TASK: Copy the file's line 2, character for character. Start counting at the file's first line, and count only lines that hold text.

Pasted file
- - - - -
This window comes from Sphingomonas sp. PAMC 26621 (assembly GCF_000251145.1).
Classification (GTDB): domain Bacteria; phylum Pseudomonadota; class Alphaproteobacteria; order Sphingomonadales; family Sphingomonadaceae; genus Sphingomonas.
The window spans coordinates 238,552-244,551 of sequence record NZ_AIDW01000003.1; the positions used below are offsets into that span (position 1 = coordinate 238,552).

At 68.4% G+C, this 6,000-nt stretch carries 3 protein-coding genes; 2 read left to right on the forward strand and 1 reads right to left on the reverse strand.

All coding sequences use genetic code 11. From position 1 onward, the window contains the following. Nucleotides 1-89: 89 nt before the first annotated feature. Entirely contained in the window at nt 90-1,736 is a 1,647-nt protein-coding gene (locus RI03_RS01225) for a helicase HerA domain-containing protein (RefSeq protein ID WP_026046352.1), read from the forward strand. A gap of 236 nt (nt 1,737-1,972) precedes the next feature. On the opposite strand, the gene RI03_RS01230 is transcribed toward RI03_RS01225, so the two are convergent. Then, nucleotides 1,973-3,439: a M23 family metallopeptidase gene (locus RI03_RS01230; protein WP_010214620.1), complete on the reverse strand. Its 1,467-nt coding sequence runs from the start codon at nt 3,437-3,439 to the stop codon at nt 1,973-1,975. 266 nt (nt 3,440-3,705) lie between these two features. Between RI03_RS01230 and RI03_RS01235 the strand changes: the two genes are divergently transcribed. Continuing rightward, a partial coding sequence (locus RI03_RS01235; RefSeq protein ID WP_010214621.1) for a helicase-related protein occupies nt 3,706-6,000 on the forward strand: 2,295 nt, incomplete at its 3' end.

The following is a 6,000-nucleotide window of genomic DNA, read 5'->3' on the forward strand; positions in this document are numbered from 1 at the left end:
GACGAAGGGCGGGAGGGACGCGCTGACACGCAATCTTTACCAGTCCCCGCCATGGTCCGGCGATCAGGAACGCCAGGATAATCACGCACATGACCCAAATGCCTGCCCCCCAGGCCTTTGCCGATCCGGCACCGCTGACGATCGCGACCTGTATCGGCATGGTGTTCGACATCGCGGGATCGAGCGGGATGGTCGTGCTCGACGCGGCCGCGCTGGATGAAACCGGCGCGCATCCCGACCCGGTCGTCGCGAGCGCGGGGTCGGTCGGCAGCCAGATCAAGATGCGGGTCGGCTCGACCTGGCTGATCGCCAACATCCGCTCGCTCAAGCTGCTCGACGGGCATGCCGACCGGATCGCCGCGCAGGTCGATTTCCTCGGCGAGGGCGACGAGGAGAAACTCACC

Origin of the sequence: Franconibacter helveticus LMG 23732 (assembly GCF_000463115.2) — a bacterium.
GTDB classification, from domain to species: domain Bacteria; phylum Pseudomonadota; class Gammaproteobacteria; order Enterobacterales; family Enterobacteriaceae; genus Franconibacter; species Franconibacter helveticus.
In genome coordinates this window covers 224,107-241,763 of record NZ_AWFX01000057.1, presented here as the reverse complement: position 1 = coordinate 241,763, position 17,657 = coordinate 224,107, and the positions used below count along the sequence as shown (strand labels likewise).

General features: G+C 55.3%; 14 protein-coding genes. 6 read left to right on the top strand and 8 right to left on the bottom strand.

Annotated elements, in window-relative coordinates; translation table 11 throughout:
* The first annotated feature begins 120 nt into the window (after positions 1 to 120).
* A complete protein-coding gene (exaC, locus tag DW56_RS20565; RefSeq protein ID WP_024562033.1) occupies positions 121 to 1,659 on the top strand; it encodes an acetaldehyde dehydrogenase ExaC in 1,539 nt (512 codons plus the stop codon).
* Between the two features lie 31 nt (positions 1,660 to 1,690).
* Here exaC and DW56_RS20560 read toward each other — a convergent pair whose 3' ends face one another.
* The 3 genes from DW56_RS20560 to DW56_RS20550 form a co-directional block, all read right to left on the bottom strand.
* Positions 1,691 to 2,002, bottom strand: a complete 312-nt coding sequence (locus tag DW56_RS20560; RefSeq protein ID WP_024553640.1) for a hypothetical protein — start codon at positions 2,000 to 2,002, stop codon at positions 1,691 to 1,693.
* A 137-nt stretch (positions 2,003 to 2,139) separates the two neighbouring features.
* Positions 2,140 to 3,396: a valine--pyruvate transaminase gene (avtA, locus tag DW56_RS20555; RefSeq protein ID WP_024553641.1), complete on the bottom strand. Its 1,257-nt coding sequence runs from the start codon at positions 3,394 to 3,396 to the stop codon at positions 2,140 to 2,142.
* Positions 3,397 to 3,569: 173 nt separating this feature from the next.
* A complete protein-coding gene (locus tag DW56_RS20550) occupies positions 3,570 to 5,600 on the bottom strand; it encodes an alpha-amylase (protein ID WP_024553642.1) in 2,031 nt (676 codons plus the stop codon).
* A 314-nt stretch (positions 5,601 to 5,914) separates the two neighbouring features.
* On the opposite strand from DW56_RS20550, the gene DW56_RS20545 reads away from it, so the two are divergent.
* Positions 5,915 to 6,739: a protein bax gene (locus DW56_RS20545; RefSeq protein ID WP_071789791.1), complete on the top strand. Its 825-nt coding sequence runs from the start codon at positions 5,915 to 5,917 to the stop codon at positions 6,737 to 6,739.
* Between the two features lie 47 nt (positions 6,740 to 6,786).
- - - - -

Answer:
Classification (GTDB): domain Bacteria; phylum Pseudomonadota; class Alphaproteobacteria; order Sphingomonadales; family Sphingomonadaceae; genus Sphingomonas.